The global space economy reached a new high of nearly $447 billion in 2020, an increase of 4.4% from a revised 2019 figure of $428 billion. Commercial space revenue continued to total nearly 80% of this year’s space spending. Commercial revenue is divided into two sectors: Products and Services and Infrastructure and Support Industries.
For the annual analysis of government space spending, Space Foundation reviewed civil government and military spending of 36 governments or cooperative bodies worldwide, relying on publicly disclosed budgets, media reports, estimates based on gross domestic product, and, in some cases, correspondence with government officials.
The top three governments in the global space economy remained the same in 2020: the United States, China, and the European Space Agency (ESA), according to Space Foundation research. These three entities constituted more than 81% of government space spending in 2020. The U.S. alone spent nearly 3.9 times as much as the next nation, China, which in turn spent 1.6 times as much as ESA. All three increased their space spending in 2020, the U.S. by the smallest margin of 5.6%, followed by ESA (11.4% in U.S. dollars) and China (17.1% in CNY).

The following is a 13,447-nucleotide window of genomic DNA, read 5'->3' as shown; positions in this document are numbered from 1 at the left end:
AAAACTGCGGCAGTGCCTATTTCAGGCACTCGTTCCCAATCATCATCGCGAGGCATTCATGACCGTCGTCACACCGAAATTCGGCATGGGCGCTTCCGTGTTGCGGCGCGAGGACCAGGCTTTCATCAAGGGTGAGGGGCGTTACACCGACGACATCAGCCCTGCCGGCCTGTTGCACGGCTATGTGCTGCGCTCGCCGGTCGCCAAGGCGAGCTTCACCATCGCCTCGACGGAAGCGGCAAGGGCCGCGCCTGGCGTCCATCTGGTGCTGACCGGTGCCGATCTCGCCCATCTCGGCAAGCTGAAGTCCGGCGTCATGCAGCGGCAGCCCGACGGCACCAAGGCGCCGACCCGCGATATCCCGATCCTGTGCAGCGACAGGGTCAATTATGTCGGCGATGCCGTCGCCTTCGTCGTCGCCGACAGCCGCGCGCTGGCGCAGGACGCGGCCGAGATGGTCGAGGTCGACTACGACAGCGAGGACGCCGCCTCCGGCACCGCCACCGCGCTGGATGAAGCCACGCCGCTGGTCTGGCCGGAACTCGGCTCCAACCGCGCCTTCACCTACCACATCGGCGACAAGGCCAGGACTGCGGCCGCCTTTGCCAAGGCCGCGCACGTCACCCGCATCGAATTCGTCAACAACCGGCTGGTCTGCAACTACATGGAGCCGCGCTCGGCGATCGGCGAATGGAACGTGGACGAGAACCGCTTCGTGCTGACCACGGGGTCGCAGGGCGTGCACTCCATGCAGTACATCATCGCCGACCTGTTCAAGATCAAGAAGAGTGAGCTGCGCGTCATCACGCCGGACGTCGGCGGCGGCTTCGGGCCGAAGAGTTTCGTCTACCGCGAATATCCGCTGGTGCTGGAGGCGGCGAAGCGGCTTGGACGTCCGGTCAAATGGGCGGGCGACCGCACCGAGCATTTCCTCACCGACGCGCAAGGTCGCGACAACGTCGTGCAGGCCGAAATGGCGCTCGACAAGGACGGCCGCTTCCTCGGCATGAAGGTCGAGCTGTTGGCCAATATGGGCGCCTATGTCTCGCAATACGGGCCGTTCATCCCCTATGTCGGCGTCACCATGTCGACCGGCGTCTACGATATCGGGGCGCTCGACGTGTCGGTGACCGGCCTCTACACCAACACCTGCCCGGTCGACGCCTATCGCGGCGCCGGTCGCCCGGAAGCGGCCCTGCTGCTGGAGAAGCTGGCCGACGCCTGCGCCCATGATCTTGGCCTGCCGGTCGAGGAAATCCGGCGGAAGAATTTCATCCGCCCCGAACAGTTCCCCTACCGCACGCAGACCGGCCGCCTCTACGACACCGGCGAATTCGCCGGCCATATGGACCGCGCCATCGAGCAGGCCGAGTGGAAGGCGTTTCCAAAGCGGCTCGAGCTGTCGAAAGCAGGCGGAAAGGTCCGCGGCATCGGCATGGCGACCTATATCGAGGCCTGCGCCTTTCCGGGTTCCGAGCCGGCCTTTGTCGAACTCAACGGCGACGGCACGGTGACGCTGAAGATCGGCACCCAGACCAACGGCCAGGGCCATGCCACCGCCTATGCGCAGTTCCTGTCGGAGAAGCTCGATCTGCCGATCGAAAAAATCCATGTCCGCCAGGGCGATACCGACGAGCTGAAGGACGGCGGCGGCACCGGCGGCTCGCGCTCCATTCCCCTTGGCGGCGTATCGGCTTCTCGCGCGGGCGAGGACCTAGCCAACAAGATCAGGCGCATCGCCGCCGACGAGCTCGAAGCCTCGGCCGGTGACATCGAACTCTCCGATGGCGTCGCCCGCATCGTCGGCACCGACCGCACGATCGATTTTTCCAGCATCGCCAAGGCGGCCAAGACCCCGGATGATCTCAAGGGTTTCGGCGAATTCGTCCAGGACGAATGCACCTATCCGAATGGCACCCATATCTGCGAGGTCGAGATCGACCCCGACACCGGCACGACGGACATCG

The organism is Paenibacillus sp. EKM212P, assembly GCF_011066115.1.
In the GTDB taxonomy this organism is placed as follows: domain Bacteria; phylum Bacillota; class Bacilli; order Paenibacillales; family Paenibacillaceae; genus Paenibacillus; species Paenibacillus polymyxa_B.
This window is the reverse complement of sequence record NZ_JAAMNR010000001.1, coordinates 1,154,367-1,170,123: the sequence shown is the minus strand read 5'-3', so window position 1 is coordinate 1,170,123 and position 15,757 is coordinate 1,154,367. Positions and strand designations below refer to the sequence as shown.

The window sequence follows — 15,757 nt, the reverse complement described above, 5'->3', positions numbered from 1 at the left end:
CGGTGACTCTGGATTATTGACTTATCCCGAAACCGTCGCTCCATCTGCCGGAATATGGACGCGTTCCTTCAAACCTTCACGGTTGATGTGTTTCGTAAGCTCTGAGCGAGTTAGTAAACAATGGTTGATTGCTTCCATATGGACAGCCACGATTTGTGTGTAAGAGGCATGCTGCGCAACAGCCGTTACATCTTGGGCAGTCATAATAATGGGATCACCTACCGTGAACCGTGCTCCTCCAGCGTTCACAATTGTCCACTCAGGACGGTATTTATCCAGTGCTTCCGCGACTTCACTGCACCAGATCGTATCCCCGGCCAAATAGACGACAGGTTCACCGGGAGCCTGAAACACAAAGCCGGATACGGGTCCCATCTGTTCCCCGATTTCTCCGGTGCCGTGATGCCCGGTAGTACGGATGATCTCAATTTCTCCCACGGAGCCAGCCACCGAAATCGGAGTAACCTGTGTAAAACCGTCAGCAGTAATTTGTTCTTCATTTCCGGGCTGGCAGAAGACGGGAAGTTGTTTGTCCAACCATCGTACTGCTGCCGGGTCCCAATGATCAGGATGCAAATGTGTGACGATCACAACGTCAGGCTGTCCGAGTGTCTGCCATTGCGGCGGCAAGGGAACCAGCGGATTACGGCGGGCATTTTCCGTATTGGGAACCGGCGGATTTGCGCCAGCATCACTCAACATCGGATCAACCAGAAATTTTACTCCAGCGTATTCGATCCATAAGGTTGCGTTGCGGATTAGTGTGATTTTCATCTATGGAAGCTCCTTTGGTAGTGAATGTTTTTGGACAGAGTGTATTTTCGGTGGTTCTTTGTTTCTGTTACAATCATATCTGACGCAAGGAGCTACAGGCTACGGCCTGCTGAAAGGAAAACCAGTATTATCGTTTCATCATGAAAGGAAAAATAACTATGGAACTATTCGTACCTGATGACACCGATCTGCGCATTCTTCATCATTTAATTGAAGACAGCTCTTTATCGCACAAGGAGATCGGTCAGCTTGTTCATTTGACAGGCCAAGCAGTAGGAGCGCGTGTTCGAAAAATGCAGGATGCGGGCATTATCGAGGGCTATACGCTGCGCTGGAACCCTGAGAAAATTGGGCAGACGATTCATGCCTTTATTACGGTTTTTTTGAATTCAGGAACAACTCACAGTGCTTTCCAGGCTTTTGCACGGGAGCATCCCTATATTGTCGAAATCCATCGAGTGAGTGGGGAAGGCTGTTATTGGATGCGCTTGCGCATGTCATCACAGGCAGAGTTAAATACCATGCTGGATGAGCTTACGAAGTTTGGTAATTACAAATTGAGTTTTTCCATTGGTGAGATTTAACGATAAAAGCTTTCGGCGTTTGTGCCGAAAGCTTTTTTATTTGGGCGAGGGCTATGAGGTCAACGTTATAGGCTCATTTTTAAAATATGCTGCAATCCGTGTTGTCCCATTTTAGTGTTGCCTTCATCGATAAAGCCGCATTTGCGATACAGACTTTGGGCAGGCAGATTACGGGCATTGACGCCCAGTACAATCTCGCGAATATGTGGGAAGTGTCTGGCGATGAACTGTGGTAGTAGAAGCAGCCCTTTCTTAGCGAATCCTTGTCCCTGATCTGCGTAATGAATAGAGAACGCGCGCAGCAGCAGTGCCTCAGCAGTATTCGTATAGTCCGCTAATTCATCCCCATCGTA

For access to the full report, plus an analysis of President Biden’s first space budget, 2020 data on the European workforce, and other analysis of the space industry, subscribe here to quarterly editions of The Space Report. Subscribe to our online database of all reports since 2005 here.